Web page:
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Equality Bill

Part of the debate – in a Public Bill Committee at 10:39 am on 9th June 2009.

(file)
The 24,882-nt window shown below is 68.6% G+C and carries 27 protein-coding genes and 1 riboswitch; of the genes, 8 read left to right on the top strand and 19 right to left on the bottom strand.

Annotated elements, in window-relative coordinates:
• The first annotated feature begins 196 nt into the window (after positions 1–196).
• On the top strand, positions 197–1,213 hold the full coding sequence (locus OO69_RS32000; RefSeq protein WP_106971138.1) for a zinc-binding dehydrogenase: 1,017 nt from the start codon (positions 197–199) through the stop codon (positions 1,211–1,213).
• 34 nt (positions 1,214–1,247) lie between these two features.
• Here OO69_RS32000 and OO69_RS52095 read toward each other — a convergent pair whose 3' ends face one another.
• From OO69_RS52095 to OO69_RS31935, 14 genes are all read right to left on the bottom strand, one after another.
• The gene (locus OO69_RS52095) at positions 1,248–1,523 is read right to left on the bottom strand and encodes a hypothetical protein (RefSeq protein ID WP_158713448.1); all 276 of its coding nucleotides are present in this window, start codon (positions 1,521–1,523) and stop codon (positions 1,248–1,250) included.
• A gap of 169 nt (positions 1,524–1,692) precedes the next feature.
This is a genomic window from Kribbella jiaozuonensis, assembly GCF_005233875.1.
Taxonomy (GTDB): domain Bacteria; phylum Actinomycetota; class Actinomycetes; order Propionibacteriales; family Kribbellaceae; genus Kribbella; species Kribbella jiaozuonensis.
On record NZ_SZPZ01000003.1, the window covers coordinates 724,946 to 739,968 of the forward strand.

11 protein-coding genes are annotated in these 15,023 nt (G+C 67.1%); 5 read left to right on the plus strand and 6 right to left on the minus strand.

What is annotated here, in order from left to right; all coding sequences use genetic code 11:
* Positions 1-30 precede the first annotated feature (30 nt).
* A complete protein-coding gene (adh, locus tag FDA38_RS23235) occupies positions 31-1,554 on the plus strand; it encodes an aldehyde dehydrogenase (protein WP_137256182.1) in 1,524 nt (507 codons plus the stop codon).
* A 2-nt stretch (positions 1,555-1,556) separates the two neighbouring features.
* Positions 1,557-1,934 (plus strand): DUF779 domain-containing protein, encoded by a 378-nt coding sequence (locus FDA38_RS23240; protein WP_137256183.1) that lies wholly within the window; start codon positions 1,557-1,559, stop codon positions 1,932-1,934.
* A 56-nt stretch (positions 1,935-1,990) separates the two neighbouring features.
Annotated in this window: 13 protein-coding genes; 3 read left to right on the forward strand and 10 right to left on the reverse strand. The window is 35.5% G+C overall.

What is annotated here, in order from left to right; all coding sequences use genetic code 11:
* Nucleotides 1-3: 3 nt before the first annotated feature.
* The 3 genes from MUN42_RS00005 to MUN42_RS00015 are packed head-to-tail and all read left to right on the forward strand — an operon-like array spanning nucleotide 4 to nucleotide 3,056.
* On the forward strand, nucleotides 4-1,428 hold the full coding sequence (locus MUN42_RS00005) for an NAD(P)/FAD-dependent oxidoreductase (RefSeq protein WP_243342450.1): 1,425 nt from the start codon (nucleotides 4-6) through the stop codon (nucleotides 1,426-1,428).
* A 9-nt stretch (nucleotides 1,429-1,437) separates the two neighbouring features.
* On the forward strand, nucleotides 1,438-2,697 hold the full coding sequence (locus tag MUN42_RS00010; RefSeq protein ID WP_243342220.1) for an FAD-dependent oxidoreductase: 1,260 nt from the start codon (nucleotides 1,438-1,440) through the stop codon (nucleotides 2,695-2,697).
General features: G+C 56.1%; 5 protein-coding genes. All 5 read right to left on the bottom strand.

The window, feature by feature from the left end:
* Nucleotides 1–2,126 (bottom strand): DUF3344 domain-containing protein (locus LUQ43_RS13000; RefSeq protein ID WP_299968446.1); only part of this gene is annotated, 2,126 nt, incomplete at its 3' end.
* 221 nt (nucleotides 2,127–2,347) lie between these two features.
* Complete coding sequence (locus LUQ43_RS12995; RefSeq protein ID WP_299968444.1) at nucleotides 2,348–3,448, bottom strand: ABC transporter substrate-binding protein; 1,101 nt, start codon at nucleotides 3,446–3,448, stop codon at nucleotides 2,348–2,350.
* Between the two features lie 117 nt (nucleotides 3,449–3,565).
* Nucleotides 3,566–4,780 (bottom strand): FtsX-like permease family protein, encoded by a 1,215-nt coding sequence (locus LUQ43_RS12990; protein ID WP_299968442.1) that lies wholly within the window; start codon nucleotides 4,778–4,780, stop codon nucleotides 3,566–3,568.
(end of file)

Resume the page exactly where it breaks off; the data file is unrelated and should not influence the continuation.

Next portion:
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Maleiha Malik: On the issue of conscientious objection, there are provisions in the legislation through indirect religious discrimination provisions to allow some accommodation of religion and belief in areas such as the workplace. My organisation is strongly against further accommodation of conscientious objection, especially in the public sector for the following two reasons. First, we are very strongly against it when the conscientious objection in and of itself constitutes a breach of the constitutional right not to be discriminated against by another person. That would be the case, for example, of the Christian registrar—the Ladele case—who wanted the right not to perform civil partnerships. The case was decided in an industrial tribunal and we endorse the decision of Mr. Justice Patrick Elias at the Employment Appeal Tribunal, who held that, in fact, she had no right to conscientious objection. Our pragmatic reason is that it is wrong, as a matter of principle and practice, to send out a signal that there can be segregated public services when public officials should, rather than setting the tone of discrimination law, be at the forefront of discriminating against users of public services.